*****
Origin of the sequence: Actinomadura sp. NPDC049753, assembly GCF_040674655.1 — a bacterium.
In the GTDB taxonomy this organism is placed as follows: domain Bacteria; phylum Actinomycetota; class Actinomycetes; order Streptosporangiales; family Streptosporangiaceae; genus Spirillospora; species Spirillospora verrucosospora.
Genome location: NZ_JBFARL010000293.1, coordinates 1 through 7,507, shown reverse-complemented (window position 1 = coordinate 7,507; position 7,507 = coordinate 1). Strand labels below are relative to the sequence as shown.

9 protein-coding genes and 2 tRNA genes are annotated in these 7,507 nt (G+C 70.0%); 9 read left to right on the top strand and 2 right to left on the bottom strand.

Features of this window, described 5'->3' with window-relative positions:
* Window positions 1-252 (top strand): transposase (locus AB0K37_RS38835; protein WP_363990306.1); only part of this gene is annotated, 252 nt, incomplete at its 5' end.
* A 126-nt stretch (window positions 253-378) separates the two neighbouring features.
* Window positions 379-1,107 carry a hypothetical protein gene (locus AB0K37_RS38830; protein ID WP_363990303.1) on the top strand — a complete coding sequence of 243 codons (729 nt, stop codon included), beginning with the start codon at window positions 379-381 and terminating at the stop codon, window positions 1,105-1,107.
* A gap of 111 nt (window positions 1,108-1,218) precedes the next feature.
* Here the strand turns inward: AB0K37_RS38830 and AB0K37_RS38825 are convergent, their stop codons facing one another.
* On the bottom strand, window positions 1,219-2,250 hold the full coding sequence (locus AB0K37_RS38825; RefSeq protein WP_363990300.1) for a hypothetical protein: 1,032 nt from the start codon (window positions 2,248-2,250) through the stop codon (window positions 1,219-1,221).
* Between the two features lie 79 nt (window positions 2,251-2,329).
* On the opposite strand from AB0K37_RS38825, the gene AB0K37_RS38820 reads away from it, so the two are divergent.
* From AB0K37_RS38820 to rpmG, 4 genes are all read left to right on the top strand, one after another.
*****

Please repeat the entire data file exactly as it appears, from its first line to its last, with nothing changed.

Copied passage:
Origin of the sequence: Actinomadura sp. NPDC049753, assembly GCF_040674655.1 — a bacterium.
In the GTDB taxonomy this organism is placed as follows: domain Bacteria; phylum Actinomycetota; class Actinomycetes; order Streptosporangiales; family Streptosporangiaceae; genus Spirillospora; species Spirillospora verrucosospora.
Genome location: NZ_JBFARL010000293.1, coordinates 1 through 7,507, shown reverse-complemented (window position 1 = coordinate 7,507; position 7,507 = coordinate 1). Strand labels below are relative to the sequence as shown.

9 protein-coding genes and 2 tRNA genes are annotated in these 7,507 nt (G+C 70.0%); 9 read left to right on the top strand and 2 right to left on the bottom strand.

Features of this window, described 5'->3' with window-relative positions:
* Window positions 1-252 (top strand): transposase (locus AB0K37_RS38835; protein WP_363990306.1); only part of this gene is annotated, 252 nt, incomplete at its 5' end.
* A 126-nt stretch (window positions 253-378) separates the two neighbouring features.
* Window positions 379-1,107 carry a hypothetical protein gene (locus AB0K37_RS38830; protein ID WP_363990303.1) on the top strand — a complete coding sequence of 243 codons (729 nt, stop codon included), beginning with the start codon at window positions 379-381 and terminating at the stop codon, window positions 1,105-1,107.
* A gap of 111 nt (window positions 1,108-1,218) precedes the next feature.
* Here the strand turns inward: AB0K37_RS38830 and AB0K37_RS38825 are convergent, their stop codons facing one another.
* On the bottom strand, window positions 1,219-2,250 hold the full coding sequence (locus AB0K37_RS38825; RefSeq protein WP_363990300.1) for a hypothetical protein: 1,032 nt from the start codon (window positions 2,248-2,250) through the stop codon (window positions 1,219-1,221).
* Between the two features lie 79 nt (window positions 2,251-2,329).
* On the opposite strand from AB0K37_RS38825, the gene AB0K37_RS38820 reads away from it, so the two are divergent.
* From AB0K37_RS38820 to rpmG, 4 genes are all read left to right on the top strand, one after another.